As a follow up to the rather famous (and varyingly opinionated on) Pumpkinhead ale, we’ve decided to branch out for this follow up review to reflect upon Shipyard’s lesser known pumpkin offering. Here in Orlando, Florida (Winter Park if you want to get specific), we’re very fortunate to have the Shipyard Brewpub and Emporium, which plays host to a variety of local foods, offers some excellent and creative pub fare, and most of all, has not only the majority of the Shipyard line on tap, but also features a slew of local and regional beer features, Shipyard special editions, and Cicerone certified Head Brew Ron Raike’s bevy of inspired and eclectic creations, brewed on site, that refresh the taps on a weekly basis, usually with an amazing garnish, and sometimes with specific menu items included to compliment them. (say that five times fast).
It really is an impressive little gem in our community, and we’re fortunate to have something like this just up the street from us. At the end of this post you’ll find a few pics from my last adventure up there (the product pictures for both this, and the last blog entry are also from them).
It’s also worth noting that since our regular reviewer Keenan is having some scheduling troubles and technical issues (read: his computer has completely melted down), we will have our resident lady drinker of repute, Brittney subbing in for him until things get back to normal. We’ll have a full bio up to get to know her soon, so hang in there, and thanks for bearing with us in times of digital fail.
Name: Pugsley’s Signature Series Smashed Pumpkin Ale
Place of Origin / Brewer: Maine, U.S.A – Shipyard Brewery
Beer style / ABV%: Pumpkin Wheat Ale, 9%
Specialty Prep / Individuality: While featuring the same English leanings as it’s older brother, Smashed Pumpkin seems to be shooting for the more refined drinker, touting a higher alcohol content, more complex body, and the first time we’ve seen pairing and cooking instructions right on the label of a pumpkin brew. Shipyard definitely seems to take their signature series quite seriously.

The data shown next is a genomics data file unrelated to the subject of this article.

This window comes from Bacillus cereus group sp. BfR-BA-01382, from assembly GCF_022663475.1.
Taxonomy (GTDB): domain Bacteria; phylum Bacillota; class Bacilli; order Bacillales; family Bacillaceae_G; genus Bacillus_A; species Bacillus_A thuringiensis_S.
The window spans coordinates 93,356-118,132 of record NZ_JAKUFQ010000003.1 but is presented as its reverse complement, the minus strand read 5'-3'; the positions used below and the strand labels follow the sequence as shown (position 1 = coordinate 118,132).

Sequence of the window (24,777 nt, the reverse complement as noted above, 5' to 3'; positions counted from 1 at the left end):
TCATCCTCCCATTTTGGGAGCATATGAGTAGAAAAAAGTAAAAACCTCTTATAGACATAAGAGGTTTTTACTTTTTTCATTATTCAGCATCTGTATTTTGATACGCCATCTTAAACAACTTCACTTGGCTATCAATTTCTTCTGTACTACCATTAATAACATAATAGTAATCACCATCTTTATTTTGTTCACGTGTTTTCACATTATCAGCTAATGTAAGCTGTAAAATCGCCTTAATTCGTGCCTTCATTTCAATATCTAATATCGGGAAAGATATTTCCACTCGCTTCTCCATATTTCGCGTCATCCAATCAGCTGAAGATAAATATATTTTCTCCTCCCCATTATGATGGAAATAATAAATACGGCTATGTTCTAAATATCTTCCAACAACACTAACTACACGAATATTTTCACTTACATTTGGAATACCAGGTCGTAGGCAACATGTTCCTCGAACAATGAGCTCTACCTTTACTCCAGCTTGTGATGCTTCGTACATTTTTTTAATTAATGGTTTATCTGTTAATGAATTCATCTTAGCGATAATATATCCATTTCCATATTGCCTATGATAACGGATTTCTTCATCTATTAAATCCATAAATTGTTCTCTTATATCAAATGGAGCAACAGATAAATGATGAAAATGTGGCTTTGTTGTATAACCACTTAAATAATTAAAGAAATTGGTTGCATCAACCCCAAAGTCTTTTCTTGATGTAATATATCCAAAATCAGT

Gold foil topped, perfectly pumpkin colored label. Shipyard’s classic logo is front and center and “Pugsley’s Signature Series” sets off in striking gold leaf. This is a beautiful bottle right down to the spooky jack o’ lantern hiding in plain sight right in the middle and the port of origin stamp just off to the side. A class act all the way. – Tim
Keeping pace with a more Halloween styling, this label is nicely balanced with a shadowed glowing jack o’lantern in black, lights dimmed and all, on a field of burnt orange, and elegant gold foil on the plug. Love it. – Mike
The bright orange colored label surrounds the entire bottle giving room for a description and a few food pairing options. The front logo tries to signify that this brew is special by using a cursive font and similar embellishments. – Rick
A rindy yellow bottom that blossoms into a full bright orange at the top of a glass. Pleasant cloudiness and thorough carbonation provides a beautiful head and moderate lacing. – Mike
Medium orange / copper hue with a slight bit of cloudiness. Had about a centimeter of head after pouring which settled to a thin ring around the glass. Thin lacing. – Erich
Crystal clear and copper – like a penny that’s got just a hint of age on it. Very pretty. And, to literally top it all off, Smashed Pumpkin pours an insane two-finger head that lasts forever. – Tim
M – 8 / T- 8 / B- 8.5 / R- 5 / E – 7
The aroma seems a complicated mélange of spices, hops, and malts that tries to blend traditional wheat scents with hints of a lighter IPA. The high alcohol content of this beer gives a slight bite to the smell as well. – Rick
Nutmeg and clove are present on the nose, but far more subtle than most offerings. There’s also a nice thick presence of pumpkin here and a slight spiciness of cumin on the edge of perception. – Mike
I’m finding a lack of spice on my first approach, its actually lacking in any strong aroma at all. If I had to pull something from it, it would to be a true pumpkin scent to unimpressive ale. – Brittney
A strong pumpkin aroma sets this beer apart from the pack. Subtle hints of yeasty fruitiness sneak in behind the pumpkin. Curiously not much spice character on the nose. – Erich
M – 7 / T- 7 / B- 5 / R- 6 / E – 8
Mouth feel: 6.5